Marketing and advertising for an ecommerce business takes many forms: blogging, combined with SEO efforts; social media marketing; targeted ads on social networks; email newsletters; hiring designers to work on your branding such as logos, colors, and packaging; writing persuasive copy on your website; and much more. Your marketing efforts are limited only by how much you want to invest in them.
There are many helpful subscription software services that an ecommerce company might enlist. Subscription services are useful because they are cloud-based — accessible from anywhere while remaining secure — and can scale as your business does.
There’s Quickbooks or TurboTax Self-Employed for accounting, Slack for communication, Trello for organization, Intercom for customer service, and HootSuite for social media management, among many others.
As an ecommerce business, you will accept payments entirely by credit card or via online wallets. And that often means paying some sort of transactional or processing fee for each purchase. This cost of securely routing a customer’s payment from their card to your account is often included in packages offered by ecommerce platforms, but read the fine print to ensure you know what you’re getting.
More than 60% of small businesses have experienced a cyber attack.
Cyber attacks against small businesses on the rise: More than 60% of small businesses have experienced a cyber attack such as a malware infection or hack. That’s likely because small businesses have more vulnerabilities that are easier for cyber criminals to expose and exploit.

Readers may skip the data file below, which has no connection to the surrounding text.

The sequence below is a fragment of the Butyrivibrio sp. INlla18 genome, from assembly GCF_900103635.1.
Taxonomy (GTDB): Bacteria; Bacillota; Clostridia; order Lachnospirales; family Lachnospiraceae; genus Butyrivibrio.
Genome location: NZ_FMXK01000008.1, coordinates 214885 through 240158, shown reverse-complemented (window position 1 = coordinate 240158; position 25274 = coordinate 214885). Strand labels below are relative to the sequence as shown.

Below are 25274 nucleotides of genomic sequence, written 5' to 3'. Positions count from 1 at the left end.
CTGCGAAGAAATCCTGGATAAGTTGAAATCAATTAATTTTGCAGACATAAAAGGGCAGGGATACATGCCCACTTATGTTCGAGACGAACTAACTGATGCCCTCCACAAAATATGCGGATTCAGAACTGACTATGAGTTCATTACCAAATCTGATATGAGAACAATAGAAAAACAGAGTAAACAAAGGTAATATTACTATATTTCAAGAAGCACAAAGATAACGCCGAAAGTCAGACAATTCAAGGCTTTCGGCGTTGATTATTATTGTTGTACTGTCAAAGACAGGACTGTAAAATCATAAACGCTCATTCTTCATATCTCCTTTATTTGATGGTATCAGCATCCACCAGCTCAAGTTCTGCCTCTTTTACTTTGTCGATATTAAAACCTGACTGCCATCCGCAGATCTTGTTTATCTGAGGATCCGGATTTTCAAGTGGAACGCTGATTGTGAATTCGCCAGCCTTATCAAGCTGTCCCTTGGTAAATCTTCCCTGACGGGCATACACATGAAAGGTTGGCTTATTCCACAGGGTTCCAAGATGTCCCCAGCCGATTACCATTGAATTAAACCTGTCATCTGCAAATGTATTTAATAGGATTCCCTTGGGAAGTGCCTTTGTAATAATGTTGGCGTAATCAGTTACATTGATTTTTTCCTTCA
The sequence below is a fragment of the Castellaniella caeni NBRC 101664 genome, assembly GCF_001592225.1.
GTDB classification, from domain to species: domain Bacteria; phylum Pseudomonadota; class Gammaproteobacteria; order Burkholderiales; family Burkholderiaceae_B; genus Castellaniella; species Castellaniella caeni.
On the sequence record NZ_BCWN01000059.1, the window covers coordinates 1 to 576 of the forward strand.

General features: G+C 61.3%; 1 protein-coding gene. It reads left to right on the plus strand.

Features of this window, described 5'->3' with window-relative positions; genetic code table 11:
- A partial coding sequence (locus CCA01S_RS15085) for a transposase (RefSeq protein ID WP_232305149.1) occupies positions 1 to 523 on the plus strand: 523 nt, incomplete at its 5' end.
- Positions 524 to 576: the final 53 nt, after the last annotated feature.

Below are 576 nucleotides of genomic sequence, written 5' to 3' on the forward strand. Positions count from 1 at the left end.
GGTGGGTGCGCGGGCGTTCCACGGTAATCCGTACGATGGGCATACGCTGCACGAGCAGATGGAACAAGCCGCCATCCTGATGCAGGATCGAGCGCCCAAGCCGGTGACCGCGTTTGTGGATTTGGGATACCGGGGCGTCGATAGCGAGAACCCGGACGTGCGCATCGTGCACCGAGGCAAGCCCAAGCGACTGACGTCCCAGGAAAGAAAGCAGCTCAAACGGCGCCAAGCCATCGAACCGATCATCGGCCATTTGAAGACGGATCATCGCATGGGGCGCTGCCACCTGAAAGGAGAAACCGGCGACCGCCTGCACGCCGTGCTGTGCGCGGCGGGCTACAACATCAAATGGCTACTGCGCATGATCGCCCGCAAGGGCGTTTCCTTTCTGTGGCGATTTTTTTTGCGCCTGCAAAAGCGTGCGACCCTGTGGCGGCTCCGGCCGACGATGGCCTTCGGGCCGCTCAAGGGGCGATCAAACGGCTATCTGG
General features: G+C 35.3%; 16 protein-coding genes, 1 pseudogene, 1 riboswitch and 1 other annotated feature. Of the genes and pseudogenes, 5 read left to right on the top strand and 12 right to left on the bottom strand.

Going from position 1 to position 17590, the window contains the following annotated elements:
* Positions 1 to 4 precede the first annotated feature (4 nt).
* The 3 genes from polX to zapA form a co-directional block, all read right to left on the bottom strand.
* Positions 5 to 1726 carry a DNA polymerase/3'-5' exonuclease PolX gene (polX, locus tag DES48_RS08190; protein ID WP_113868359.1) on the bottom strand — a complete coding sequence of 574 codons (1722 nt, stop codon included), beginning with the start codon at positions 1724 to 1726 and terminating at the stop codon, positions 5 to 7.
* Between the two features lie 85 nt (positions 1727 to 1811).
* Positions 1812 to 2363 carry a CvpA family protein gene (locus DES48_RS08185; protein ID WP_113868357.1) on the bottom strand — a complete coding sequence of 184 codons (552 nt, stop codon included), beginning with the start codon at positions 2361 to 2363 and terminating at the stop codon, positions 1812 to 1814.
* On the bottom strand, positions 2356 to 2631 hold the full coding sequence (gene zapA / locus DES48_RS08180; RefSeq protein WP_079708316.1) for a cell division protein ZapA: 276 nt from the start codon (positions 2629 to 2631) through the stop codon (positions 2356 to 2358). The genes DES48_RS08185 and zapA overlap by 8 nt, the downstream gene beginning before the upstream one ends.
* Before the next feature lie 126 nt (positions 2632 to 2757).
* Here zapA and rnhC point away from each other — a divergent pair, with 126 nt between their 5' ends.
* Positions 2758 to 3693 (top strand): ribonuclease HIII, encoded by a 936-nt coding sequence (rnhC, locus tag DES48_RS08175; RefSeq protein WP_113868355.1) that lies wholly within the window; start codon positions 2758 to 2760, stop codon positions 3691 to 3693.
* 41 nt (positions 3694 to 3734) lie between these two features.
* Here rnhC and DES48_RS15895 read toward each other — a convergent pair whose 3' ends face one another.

The cost of getting hacked can be crippling, so ecommerce businesses should invest in security measures apart from what ecommerce platforms offer such as a firewall, encryption, and training employees (and themselves) in best practices.
Again, you may feel that because you don’t operate in a physical space, you don’t need insurance. But you will still need general liability insurance, product liability insurance, and perhaps business interruption insurance in case a disaster messes with your supply chain.
As a small business, you will of course need to file and pay your federal and state income taxes on whatever you make. Between understanding your tax rates after recent law changes, and figuring out whether or not you need to collect and file sales tax (different states have different rules for collecting out-of-state sales tax and those rules go into effect at different times), you may want to enlist the help of a CPA.
As you can see, an ecommerce business is hardly without its expenses. You’ll need to cover myriad costs and fees to stay compliant, efficient, and operating. Be sure to build these expenses into your model, and you’ll find your cash flow much more stable and predictable in the long run.